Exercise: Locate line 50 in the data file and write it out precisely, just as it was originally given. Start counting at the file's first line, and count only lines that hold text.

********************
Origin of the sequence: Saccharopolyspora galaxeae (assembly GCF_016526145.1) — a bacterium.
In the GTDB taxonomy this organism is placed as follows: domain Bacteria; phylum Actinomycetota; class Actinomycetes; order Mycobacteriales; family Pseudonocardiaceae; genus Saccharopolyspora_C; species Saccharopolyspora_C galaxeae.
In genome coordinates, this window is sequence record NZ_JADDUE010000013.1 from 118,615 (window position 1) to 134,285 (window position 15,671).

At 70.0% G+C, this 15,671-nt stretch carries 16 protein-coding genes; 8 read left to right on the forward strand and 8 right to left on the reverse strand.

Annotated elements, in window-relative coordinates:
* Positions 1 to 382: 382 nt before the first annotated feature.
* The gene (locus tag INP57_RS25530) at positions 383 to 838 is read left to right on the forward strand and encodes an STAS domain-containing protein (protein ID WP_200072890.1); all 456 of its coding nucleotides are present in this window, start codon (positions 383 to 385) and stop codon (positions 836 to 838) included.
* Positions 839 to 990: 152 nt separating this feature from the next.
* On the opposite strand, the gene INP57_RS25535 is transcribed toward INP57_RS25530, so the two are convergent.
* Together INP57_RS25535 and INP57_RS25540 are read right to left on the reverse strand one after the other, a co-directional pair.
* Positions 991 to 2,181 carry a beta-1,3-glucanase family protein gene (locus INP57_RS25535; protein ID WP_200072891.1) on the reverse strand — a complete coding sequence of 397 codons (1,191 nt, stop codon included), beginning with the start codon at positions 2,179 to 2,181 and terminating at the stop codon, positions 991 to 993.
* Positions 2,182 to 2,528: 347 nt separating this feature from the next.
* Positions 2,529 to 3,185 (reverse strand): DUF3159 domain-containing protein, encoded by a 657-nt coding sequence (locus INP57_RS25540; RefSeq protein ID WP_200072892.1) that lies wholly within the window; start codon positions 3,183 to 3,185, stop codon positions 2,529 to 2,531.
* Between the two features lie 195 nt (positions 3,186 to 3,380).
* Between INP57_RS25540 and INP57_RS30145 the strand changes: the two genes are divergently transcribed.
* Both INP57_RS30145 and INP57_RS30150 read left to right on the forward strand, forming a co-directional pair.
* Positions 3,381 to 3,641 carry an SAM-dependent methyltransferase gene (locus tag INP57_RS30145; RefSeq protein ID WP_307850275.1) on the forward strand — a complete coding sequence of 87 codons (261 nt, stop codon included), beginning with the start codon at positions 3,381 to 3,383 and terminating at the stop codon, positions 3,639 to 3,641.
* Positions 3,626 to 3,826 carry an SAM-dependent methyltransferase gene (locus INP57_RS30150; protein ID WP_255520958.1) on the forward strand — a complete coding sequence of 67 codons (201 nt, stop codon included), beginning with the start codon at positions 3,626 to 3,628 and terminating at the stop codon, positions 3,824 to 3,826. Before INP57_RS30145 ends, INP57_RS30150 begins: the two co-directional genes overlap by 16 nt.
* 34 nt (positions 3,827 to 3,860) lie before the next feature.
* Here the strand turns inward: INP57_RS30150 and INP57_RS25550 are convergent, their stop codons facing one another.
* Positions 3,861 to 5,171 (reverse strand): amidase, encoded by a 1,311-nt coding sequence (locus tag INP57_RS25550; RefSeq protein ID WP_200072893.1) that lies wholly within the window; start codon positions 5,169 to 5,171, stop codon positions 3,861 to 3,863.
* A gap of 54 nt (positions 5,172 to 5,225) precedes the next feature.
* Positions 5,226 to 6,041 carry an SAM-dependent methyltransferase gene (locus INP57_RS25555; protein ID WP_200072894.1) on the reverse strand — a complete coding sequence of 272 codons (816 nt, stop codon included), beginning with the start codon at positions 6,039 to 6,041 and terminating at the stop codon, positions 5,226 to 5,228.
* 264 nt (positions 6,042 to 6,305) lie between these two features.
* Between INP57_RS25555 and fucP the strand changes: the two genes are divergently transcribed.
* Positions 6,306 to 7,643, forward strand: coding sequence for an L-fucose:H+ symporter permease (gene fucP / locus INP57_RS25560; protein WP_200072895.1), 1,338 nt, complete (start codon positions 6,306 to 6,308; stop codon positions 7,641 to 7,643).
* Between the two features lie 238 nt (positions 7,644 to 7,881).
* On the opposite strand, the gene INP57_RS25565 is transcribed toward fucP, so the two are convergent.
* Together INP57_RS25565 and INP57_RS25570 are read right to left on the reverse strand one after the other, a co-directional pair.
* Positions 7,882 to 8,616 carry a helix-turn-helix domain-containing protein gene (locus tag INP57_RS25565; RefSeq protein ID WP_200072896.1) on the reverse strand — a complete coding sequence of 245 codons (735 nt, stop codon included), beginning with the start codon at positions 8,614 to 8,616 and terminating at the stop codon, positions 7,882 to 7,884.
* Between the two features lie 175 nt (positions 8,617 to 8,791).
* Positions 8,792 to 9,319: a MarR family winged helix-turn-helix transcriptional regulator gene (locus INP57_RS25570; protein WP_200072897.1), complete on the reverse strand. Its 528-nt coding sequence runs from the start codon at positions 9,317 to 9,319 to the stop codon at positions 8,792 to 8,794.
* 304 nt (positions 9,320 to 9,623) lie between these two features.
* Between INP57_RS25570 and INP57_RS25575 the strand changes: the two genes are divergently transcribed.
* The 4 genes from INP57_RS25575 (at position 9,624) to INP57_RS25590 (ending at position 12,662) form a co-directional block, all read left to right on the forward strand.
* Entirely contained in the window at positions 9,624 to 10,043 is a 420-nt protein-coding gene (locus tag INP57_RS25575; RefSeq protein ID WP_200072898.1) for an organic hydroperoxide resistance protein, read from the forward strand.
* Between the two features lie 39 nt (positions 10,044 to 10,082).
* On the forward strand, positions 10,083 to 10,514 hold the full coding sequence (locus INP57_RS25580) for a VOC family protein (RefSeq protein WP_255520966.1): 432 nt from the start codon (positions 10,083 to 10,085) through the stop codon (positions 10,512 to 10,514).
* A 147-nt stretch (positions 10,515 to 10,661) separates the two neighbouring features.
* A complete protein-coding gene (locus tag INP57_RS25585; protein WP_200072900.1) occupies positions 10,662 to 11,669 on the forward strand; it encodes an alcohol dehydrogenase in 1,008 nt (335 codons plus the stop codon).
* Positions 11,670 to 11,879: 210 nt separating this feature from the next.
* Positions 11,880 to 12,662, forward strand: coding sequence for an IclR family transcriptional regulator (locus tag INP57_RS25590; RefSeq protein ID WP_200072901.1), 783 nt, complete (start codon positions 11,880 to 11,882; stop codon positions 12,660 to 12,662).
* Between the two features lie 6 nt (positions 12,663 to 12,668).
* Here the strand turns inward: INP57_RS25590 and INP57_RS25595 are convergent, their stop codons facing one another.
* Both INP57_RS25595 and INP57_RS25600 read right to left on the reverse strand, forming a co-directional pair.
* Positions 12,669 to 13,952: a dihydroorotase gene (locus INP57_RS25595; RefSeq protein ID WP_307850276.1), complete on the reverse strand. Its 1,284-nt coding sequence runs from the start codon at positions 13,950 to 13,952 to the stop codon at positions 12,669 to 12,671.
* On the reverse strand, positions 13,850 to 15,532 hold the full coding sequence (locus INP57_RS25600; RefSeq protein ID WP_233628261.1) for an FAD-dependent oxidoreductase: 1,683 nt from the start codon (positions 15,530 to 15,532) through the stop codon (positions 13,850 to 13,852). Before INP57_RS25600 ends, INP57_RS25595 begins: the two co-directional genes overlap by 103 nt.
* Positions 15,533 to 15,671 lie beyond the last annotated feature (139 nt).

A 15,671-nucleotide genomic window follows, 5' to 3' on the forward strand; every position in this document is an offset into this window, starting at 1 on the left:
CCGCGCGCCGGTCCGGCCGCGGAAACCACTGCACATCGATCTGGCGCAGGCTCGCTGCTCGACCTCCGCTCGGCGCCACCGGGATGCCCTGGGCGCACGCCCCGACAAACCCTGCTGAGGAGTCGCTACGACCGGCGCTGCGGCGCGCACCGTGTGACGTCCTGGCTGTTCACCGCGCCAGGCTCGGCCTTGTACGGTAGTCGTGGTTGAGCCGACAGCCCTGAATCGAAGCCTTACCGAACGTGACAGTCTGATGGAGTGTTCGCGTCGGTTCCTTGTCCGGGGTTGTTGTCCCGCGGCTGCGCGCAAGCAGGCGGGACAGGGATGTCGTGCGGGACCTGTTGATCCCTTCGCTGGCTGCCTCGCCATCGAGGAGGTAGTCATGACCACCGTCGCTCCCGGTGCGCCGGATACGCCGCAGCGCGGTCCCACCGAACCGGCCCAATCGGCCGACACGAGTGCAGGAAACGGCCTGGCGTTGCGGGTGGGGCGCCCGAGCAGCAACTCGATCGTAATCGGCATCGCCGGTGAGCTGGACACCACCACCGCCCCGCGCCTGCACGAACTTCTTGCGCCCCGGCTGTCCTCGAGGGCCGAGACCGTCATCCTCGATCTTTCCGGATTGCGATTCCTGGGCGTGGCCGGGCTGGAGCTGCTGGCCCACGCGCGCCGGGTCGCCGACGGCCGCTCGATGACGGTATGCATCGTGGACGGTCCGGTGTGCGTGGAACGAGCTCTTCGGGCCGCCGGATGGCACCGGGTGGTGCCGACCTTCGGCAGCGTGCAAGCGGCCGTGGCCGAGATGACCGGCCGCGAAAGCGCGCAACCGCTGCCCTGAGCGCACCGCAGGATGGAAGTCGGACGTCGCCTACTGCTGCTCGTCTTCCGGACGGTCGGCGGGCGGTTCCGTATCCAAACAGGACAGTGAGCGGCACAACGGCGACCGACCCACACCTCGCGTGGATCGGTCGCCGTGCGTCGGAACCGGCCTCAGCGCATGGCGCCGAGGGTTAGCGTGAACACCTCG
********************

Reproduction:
CCGCGCGCCGGTCCGGCCGCGGAAACCACTGCACATCGATCTGGCGCAGGCTCGCTGCTCGACCTCCGCTCGGCGCCACCGGGATGCCCTGGGCGCACGCCCCGACAAACCCTGCTGAGGAGTCGCTACGACCGGCGCTGCGGCGCGCACCGTGTGACGTCCTGGCTGTTCACCGCGCCAGGCTCGGCCTTGTACGGTAGTCGTGGTTGAGCCGACAGCCCTGAATCGAAGCCTTACCGAACGTGACAGTCTGATGGAGTGTTCGCGTCGGTTCCTTGTCCGGGGTTGTTGTCCCGCGGCTGCGCGCAAGCAGGCGGGACAGGGATGTCGTGCGGGACCTGTTGATCCCTTCGCTGGCTGCCTCGCCATCGAGGAGGTAGTCATGACCACCGTCGCTCCCGGTGCGCCGGATACGCCGCAGCGCGGTCCCACCGAACCGGCCCAATCGGCCGACACGAGTGCAGGAAACGGCCTGGCGTTGCGGGTGGGGCGCCCGAGCAGCAACTCGATCGTAATCGGCATCGCCGGTGAGCTGGACACCACCACCGCCCCGCGCCTGCACGAACTTCTTGCGCCCCGGCTGTCCTCGAGGGCCGAGACCGTCATCCTCGATCTTTCCGGATTGCGATTCCTGGGCGTGGCCGGGCTGGAGCTGCTGGCCCACGCGCGCCGGGTCGCCGACGGCCGCTCGATGACGGTATGCATCGTGGACGGTCCGGTGTGCGTGGAACGAGCTCTTCGGGCCGCCGGATGGCACCGGGTGGTGCCGACCTTCGGCAGCGTGCAAGCGGCCGTGGCCGAGATGACCGGCCGCGAAAGCGCGCAACCGCTGCCCTGAGCGCACCGCAGGATGGAAGTCGGACGTCGCCTACTGCTGCTCGTCTTCCGGACGGTCGGCGGGCGGTTCCGTATCCAAACAGGACAGTGAGCGGCACAACGGCGACCGACCCACACCTCGCGTGGATCGGTCGCCGTGCGTCGGAACCGGCCTCAGCGCATGGCGCCGAGGGTTAGCGTGAACACCTCG